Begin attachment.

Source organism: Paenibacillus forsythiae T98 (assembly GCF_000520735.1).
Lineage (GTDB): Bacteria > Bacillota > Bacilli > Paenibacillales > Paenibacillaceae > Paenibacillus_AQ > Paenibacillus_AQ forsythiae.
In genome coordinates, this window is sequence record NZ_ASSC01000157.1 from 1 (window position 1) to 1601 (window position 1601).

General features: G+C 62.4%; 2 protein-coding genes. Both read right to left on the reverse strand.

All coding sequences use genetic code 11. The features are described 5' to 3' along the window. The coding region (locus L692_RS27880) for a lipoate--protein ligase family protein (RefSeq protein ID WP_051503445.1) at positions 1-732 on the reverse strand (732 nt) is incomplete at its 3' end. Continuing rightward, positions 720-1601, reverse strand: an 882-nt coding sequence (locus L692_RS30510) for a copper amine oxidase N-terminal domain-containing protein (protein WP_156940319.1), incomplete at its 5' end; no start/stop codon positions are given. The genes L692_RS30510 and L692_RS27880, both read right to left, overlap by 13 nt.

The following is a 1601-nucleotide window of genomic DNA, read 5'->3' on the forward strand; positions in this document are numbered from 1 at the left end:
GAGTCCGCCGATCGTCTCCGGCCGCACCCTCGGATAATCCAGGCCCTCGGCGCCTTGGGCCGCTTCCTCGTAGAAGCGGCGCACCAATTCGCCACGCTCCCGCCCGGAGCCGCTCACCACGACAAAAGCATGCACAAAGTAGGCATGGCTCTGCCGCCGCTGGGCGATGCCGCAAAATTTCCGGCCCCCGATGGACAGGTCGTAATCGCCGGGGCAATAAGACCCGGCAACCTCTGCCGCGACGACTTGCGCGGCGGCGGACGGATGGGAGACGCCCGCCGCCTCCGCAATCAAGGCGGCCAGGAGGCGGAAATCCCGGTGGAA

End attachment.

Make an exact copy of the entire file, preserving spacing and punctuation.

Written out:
Source organism: Paenibacillus forsythiae T98 (assembly GCF_000520735.1).
Lineage (GTDB): Bacteria > Bacillota > Bacilli > Paenibacillales > Paenibacillaceae > Paenibacillus_AQ > Paenibacillus_AQ forsythiae.
In genome coordinates, this window is sequence record NZ_ASSC01000157.1 from 1 (window position 1) to 1601 (window position 1601).

General features: G+C 62.4%; 2 protein-coding genes. Both read right to left on the reverse strand.

All coding sequences use genetic code 11. The features are described 5' to 3' along the window. The coding region (locus L692_RS27880) for a lipoate--protein ligase family protein (RefSeq protein ID WP_051503445.1) at positions 1-732 on the reverse strand (732 nt) is incomplete at its 3' end. Continuing rightward, positions 720-1601, reverse strand: an 882-nt coding sequence (locus L692_RS30510) for a copper amine oxidase N-terminal domain-containing protein (protein WP_156940319.1), incomplete at its 5' end; no start/stop codon positions are given. The genes L692_RS30510 and L692_RS27880, both read right to left, overlap by 13 nt.

The following is a 1601-nucleotide window of genomic DNA, read 5'->3' on the forward strand; positions in this document are numbered from 1 at the left end:
GAGTCCGCCGATCGTCTCCGGCCGCACCCTCGGATAATCCAGGCCCTCGGCGCCTTGGGCCGCTTCCTCGTAGAAGCGGCGCACCAATTCGCCACGCTCCCGCCCGGAGCCGCTCACCACGACAAAAGCATGCACAAAGTAGGCATGGCTCTGCCGCCGCTGGGCGATGCCGCAAAATTTCCGGCCCCCGATGGACAGGTCGTAATCGCCGGGGCAATAAGACCCGGCAACCTCTGCCGCGACGACTTGCGCGGCGGCGGACGGATGGGAGACGCCCGCCGCCTCCGCAATCAAGGCGGCCAGGAGGCGGAAATCCCGGTGGAA